Government cash flows and open market operations
Although the government's transactions can be quite significant from day to day, most of these cash flows can be forecast several days ahead. For example, benefit payments are scheduled each fortnight, and GST is collected once every month. The Bank receives estimates of the government's cash flows on a daily, weekly and monthly basis, and aims to smooth out some of these flows, so that the need to use the overnight cash market from day to day is reduced.
To do this, the Reserve Bank also offers to borrow or lend cash through open market operations (often referred to as OMOs), to offset the government’s day-to-day transactions. As before, the Bank uses repos to withdraw cash, and reverse repos to supply cash. At present, the Reserve Bank maintains a ‘fully cashed up” system. With this system there is essentially enough cash to enable banks to efficiently settle day-to-day settlement obligations. The Settlement Cash Level can be anywhere in the range of $6.5 to 9 bln NZD.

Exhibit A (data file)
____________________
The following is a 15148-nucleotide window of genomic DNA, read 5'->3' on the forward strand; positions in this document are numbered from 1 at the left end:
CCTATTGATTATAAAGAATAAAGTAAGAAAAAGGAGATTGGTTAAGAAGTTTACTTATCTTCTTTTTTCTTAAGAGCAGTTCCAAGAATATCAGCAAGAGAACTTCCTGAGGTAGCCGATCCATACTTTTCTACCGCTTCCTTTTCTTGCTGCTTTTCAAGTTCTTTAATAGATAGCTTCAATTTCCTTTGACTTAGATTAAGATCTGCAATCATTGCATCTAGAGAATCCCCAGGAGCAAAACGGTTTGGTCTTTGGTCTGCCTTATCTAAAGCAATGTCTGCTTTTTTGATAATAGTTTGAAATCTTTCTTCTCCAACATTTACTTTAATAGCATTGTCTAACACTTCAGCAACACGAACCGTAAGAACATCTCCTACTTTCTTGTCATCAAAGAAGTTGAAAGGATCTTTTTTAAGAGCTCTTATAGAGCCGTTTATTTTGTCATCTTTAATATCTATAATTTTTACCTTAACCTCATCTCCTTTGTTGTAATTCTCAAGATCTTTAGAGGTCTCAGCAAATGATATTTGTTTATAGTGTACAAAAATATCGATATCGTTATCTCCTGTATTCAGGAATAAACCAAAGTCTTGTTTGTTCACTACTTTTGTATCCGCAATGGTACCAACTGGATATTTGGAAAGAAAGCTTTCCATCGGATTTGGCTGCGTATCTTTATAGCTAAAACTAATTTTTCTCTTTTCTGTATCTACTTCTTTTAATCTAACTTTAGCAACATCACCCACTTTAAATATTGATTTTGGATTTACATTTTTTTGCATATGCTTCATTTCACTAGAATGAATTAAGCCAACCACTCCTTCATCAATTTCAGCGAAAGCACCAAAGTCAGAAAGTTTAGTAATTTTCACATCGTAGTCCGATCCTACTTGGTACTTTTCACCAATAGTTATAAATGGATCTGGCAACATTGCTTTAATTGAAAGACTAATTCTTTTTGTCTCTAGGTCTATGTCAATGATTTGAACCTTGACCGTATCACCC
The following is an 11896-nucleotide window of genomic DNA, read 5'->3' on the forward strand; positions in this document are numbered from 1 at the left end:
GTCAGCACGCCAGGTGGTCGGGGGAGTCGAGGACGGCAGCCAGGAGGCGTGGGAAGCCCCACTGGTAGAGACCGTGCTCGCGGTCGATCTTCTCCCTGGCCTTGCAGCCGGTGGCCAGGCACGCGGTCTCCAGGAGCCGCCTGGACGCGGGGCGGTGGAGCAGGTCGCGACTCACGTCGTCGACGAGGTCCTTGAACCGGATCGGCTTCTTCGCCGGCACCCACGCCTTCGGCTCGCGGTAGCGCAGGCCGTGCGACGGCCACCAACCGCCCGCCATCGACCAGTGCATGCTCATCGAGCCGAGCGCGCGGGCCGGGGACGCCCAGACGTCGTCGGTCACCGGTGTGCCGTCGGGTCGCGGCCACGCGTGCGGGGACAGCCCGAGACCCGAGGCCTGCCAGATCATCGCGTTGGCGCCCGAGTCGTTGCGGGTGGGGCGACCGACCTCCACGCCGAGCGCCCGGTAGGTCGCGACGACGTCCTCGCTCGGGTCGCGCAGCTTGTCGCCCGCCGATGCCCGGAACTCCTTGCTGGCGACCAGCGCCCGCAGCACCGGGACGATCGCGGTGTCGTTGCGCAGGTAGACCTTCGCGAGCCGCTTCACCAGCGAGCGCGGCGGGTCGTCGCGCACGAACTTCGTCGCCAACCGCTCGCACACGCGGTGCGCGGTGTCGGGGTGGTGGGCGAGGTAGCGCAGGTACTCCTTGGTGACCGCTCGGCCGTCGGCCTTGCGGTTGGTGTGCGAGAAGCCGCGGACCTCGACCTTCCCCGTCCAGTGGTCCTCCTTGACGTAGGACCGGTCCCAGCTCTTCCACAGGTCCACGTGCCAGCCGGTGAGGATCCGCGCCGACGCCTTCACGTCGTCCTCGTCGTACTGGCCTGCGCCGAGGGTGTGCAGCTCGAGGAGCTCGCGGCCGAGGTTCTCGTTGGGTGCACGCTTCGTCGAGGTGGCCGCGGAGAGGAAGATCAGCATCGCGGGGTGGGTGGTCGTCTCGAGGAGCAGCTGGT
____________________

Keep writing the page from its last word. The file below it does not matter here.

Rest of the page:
OMOs aren't limited to overnight borrowing or lending. For example, the Bank can create a repo agreement where it will borrow cash on a day when it needs to withdraw cash from the banking system, and repay it at a future date when it expects that banks will need additional cash.
When it is determined an OMO is needed, at 9:30am the Reserve Bank announces the details of the OMO. This includes the repurchase date for each of the repos (for example, three days and ten days ahead) and how much it is willing to borrow or lend for each date. From then until 9:45am, approved counterparties can submit bids, expressed as interest rates (that is, the party that borrows the cash in a repo agreement must pay interest at the end).